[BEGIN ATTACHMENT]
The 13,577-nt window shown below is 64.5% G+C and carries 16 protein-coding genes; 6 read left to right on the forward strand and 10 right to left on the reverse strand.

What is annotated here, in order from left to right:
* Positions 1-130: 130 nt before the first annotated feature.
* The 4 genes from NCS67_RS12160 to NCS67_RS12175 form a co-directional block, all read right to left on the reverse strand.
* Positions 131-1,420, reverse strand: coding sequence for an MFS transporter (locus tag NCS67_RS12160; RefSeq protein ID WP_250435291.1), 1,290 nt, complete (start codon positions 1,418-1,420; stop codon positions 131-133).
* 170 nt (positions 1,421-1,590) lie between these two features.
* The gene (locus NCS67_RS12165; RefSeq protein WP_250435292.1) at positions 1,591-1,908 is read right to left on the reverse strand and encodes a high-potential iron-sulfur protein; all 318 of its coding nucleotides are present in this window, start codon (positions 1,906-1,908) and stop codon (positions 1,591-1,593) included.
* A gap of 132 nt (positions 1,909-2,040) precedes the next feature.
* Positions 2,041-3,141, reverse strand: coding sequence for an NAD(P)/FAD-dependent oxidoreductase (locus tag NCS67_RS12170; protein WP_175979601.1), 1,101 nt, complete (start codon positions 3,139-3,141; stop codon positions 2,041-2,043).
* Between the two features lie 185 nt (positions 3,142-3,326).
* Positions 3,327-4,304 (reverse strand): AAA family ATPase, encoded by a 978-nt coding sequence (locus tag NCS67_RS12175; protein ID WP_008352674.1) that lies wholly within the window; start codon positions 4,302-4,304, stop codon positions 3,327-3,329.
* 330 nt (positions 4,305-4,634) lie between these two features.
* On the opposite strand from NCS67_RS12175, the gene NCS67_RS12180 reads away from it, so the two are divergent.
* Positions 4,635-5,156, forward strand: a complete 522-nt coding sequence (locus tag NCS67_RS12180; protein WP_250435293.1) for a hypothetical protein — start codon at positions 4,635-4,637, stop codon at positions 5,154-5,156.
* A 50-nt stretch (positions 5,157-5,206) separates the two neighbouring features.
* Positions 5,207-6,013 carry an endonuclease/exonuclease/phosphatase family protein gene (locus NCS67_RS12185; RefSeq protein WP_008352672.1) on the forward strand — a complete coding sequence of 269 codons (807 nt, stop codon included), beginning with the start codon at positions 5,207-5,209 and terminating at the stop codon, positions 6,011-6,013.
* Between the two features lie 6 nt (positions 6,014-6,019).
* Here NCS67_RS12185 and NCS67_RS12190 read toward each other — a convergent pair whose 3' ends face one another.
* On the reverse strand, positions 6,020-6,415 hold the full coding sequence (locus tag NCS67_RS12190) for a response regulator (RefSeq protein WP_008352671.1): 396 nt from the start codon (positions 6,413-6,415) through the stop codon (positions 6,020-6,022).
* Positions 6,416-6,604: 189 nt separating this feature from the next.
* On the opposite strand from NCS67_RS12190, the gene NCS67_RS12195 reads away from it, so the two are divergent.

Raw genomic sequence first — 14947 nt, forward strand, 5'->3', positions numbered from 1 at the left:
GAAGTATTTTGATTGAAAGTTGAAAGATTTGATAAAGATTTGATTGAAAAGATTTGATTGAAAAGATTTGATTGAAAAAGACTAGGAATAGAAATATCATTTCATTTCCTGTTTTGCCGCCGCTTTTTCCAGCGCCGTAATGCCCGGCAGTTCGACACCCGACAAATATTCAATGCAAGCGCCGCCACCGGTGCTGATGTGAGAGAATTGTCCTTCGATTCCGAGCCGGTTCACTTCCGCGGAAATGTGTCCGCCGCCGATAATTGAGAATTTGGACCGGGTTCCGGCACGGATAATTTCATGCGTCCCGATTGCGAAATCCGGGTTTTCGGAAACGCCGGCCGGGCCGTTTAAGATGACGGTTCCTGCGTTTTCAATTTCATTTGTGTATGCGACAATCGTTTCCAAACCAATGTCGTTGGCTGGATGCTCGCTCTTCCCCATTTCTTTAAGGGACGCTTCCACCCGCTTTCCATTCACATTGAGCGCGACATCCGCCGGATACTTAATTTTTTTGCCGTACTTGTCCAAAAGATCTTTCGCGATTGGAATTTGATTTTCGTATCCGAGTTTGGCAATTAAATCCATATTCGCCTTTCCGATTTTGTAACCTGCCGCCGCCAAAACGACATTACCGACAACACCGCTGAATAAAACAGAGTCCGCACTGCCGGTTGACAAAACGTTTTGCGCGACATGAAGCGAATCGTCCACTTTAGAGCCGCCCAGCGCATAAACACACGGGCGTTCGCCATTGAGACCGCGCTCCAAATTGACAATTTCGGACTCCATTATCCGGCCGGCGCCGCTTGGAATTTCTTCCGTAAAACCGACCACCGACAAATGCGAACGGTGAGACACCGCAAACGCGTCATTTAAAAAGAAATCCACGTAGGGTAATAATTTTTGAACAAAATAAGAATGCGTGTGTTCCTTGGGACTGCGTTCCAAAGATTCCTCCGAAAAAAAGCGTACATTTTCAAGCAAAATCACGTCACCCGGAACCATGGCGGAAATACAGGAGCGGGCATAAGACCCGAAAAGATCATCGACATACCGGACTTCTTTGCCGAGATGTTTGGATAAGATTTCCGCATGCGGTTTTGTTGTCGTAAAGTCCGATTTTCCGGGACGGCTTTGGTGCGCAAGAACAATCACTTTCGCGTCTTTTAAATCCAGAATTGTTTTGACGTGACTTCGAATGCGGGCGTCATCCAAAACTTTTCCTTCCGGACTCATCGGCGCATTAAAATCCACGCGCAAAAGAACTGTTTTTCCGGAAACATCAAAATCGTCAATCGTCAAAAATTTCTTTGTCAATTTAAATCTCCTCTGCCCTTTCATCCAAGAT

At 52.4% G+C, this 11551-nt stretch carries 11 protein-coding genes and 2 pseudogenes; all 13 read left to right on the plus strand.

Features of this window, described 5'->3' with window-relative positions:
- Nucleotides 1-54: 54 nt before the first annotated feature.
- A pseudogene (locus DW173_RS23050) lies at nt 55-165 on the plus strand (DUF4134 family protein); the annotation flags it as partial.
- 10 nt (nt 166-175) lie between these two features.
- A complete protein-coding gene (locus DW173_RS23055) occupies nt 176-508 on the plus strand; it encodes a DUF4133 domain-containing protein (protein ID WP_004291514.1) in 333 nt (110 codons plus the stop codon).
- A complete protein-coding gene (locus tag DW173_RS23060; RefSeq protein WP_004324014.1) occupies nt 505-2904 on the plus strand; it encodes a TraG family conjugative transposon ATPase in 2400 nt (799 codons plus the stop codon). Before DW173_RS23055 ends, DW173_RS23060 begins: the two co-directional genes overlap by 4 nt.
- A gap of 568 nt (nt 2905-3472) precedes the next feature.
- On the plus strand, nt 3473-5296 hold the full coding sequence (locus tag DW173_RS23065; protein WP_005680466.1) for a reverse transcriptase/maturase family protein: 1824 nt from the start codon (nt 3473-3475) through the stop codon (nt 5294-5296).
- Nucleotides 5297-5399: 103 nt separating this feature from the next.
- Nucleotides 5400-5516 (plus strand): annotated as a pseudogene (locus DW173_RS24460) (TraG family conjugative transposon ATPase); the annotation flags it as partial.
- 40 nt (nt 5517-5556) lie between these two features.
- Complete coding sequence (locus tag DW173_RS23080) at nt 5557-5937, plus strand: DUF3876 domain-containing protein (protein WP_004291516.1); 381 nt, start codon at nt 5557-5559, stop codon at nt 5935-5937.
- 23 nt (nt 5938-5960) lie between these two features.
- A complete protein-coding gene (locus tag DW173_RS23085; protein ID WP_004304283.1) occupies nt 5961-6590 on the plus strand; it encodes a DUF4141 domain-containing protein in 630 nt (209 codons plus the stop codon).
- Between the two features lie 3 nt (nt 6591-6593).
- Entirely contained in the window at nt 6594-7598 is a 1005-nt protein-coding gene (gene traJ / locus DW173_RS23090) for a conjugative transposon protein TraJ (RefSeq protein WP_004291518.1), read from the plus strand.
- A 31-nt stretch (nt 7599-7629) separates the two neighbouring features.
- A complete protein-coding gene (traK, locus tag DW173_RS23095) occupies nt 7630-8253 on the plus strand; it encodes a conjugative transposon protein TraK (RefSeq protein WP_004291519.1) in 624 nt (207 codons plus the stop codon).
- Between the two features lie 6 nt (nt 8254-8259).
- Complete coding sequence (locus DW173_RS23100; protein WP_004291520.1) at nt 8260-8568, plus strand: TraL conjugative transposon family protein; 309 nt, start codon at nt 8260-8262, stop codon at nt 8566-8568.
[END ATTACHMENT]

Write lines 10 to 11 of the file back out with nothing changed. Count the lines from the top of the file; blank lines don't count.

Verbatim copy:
* Between the two features lie 185 nt (positions 3,142-3,326).
* Positions 3,327-4,304 (reverse strand): AAA family ATPase, encoded by a 978-nt coding sequence (locus tag NCS67_RS12175; protein ID WP_008352674.1) that lies wholly within the window; start codon positions 4,302-4,304, stop codon positions 3,327-3,329.